“Second, we will continue to provide training and equipment to tens of thousands of Iraqi and Syrian forces fighting ISIL on the ground so that we take away their safe havens. In both countries, we’re deploying Special Operations Forces who can accelerate that offensive. We’ve stepped up this effort since the attacks in Paris, and we’ll continue to invest more in approaches that are working on the ground.” It hasn’t worked so far, so let’s do the same thing we’ve been doing – only harder!

“Since the attacks in Paris, we’ve surged intelligence-sharing with our European allies.” You weren’t already sharing all the relevant intelligence you had?

“Fourth, with American leadership, the international community has begun to establish a process — and timeline — to pursue ceasefires and a political resolution to the Syrian war.” Oh, good! We have begun to establish a process to set a timeline with the community and leadership to establish ceasefires for a resolution to… which part of the Syrian war again? Are the ‘moderate’ Islamic extremists going to be in charge?

“To begin with, Congress should act to make sure no one on a no-fly list is able to buy a gun. What could possibly be the argument for allowing a terrorist suspect to buy a semi-automatic weapon? This is a matter of national security.” *pulls off the Obama mask* My god, Obama has secretly been Dick Cheney this whole time! If it’s a matter of national security, who has time for “due process”, and “rights”? Look, this has nothing to do with guns. We shouldn’t have a secret government list saying who does and does not have certain rights and privileges. At all. Ever. If they are known terrorists, arrest them. Charge them. Provide them with fair legal representation. If convicted, incarcerate them for the rest of their miserable lives. If you can’t prove beyond a reasonable doubt that they are guilty, then you are required by law to let them go. I’m sure they have a copy of the Bill of Rights in the White House somewhere.

Well, that’s everything that pissed me off. I actually agree with some of his comments. I know a decent number of Muslims personally. They are, one and all, horrified at the actions of ISIL. While none of them are refugees from the current conflict, several came here as refugees from past wars in the region. Then I’ve heard people at work and online say that “those people are all the same, and we need to kill them all before they kill us.” That is the mindset of mass murder, terrorism, and genocide, whether the thought comes from a member of ISIL or an American.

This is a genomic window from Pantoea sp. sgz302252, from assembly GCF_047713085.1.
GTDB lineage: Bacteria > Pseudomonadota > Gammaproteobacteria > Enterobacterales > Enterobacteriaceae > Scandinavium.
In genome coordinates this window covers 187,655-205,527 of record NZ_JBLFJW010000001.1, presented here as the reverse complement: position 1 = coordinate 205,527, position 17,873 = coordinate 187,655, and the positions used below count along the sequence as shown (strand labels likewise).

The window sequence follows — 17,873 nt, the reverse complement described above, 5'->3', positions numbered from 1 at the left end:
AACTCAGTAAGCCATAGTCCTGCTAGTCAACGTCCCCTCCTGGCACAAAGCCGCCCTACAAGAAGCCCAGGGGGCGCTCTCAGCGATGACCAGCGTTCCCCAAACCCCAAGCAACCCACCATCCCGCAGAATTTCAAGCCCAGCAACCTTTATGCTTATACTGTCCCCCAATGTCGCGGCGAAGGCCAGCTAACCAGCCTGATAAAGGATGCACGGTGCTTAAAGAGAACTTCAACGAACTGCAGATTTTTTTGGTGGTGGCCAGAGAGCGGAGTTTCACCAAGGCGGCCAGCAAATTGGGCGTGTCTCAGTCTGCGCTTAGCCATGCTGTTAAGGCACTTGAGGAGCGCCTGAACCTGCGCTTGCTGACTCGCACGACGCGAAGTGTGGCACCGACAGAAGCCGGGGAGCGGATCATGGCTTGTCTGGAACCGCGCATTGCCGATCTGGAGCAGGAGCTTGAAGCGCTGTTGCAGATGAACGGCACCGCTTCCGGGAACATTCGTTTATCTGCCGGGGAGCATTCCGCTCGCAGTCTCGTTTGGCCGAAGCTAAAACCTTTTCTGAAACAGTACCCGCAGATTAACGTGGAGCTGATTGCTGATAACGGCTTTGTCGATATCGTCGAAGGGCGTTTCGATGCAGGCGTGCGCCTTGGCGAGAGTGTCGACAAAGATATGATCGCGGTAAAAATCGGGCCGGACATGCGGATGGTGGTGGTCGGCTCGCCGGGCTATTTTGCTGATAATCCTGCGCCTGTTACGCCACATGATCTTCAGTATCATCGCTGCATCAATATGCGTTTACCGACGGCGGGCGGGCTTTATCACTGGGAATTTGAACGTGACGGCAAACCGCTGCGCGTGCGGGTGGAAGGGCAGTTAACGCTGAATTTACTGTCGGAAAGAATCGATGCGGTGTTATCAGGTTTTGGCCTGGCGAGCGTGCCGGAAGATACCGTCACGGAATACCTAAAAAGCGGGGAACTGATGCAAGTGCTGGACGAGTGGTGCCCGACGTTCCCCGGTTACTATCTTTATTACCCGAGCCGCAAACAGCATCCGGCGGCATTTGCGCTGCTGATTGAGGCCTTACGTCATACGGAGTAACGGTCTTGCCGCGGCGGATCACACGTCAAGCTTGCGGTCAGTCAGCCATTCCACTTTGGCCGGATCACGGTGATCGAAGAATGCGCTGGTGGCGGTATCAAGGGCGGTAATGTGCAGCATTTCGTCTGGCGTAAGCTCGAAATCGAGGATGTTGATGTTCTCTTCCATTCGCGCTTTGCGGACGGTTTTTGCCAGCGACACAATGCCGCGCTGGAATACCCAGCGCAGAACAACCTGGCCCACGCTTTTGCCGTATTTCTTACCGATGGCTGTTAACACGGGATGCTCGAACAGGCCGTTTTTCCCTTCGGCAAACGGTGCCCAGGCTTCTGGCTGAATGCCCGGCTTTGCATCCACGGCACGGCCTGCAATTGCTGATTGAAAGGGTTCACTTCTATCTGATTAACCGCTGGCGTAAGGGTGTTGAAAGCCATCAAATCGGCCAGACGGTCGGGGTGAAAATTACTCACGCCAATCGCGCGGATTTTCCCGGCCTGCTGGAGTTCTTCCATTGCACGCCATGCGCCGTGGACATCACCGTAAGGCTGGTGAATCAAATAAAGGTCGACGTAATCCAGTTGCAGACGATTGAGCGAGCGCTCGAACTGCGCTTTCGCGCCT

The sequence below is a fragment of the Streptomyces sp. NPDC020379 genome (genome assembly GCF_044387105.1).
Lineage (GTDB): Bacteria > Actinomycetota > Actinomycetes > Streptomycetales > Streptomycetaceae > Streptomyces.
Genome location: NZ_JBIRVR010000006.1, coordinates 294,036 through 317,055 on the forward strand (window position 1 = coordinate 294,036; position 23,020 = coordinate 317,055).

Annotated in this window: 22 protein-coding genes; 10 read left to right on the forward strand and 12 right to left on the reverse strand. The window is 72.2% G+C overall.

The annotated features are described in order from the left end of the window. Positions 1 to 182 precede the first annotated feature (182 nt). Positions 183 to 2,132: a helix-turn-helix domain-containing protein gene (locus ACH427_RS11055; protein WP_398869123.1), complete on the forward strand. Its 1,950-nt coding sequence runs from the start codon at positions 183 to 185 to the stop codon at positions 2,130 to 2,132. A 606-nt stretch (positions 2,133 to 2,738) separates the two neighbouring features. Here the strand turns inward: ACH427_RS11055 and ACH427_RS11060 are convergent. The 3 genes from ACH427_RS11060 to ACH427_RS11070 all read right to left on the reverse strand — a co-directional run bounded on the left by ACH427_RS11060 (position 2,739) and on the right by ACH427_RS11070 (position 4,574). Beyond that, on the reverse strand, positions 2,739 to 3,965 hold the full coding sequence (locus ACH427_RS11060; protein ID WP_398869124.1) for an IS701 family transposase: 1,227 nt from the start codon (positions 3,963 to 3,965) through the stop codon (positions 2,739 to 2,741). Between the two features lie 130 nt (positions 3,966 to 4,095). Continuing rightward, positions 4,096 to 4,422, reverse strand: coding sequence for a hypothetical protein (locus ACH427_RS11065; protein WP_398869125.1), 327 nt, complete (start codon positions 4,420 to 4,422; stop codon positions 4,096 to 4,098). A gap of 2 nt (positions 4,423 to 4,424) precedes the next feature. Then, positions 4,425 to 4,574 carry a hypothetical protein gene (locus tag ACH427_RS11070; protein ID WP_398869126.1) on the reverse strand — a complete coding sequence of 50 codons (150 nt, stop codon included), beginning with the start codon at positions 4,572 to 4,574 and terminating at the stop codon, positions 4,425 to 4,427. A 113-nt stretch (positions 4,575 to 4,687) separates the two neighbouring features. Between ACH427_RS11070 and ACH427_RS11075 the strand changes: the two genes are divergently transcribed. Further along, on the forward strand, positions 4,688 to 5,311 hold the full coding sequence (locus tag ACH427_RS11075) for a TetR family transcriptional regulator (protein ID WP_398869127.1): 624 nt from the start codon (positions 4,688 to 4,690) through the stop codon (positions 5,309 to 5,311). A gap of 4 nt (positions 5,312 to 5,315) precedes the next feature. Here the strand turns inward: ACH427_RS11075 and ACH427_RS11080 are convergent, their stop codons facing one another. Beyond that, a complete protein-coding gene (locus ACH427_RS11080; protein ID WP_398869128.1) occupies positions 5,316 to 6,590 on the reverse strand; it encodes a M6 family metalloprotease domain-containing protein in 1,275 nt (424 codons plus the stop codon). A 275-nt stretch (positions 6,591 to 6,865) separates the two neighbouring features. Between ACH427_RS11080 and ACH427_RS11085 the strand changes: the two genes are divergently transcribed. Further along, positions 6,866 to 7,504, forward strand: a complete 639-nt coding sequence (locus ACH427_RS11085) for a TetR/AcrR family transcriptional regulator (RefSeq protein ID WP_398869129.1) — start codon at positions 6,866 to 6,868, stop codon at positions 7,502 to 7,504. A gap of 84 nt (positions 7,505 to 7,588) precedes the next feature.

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I Pledge Allegiance

I pledge allegiance to the Flag of the United States of America, and to the Republic for which it stands, one Nation under God, indivisible, with liberty and justice for all.

Pretty much anyone in America can recite these words. It is an expected start to the school day for many in public school. People get all worked up about the words “Under God,” but I see a much larger problem. The entire concept of a public loyalty oath to the State seems so profoundly contrary to the values of liberty and freedom that we should be denouncing the Pledge from beginning to end. Instead of focusing on getting “Under God” out of the pledge, let’s scrap the whole thing as a bizarre element of fascism in a purportedly freedom-loving country.

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Boycott the Vote

I am not voting in the election today. Not because I am uninformed, apathetic, or indecisive. I am not voting because the system in and of itself violates my principles. Every single person running for office today has one thing in common: their platform is always “I will force everyone else do .” It doesn’t matter what is, they are all about using force and violence to get their way. It doesn’t matter how many people vote for an idea or a person – violence and aggression is not justified to get your way.

So today, I urge you to not vote. Don’t buy in to the system that says “might makes right”. Democracy is simply oppression by the majority.

I will admit there is some credence to the idea of the “lesser of two evils”, but both parties are so deeply anti-freedom that I see no justification in supporting either. Give me a candidate who wants to end police militarization and abuse, end the war on drugs, end the USA’s foreign wars, and supports private gun ownership, and I’ll consider voting for them. Unfortunately, even the Libertarian Party candidates tend to be only Republican Lite. I won’t be voting this year, and it looks like that will be a trend for the foreseeable future.

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A Peaceful Death

Just saw the news that Brittany Maynard has ended her life. I am glad she has brought attention to the idea of controlling the timing of your death. Death is hard. It is made even harder by the “life at any cost” mindset in America. Almost every night, I provide care for patients whose quality of life is minimal. patients whose dementia has destroyed their minds, who don’t know who they are, or where they are, and whose life consists of pain, confusion, and fear. Yet, we continue to provide aggressive medical care to prolong their suffering.

I hope Brittany’s death will spark further discussions about the right of people to control their life and death. Sometimes the choice is not between living and dying, but instead a choice of how you die. She chose to die at home, surrounded by her loved ones – instead of in a spiral of seizures, pain, and invasive medical procedures, surrounded by strangers. While I am sad for the loss her family is experiencing, I am glad she was able to make the choice.

I wish more states would provide people with the right to choose how their life ends. We wouldn’t make a beloved pet suffer through the last days of a terminal disease – in fact, it is considered inhumane to do so. But for people, we deny them choice and force suffering upon them.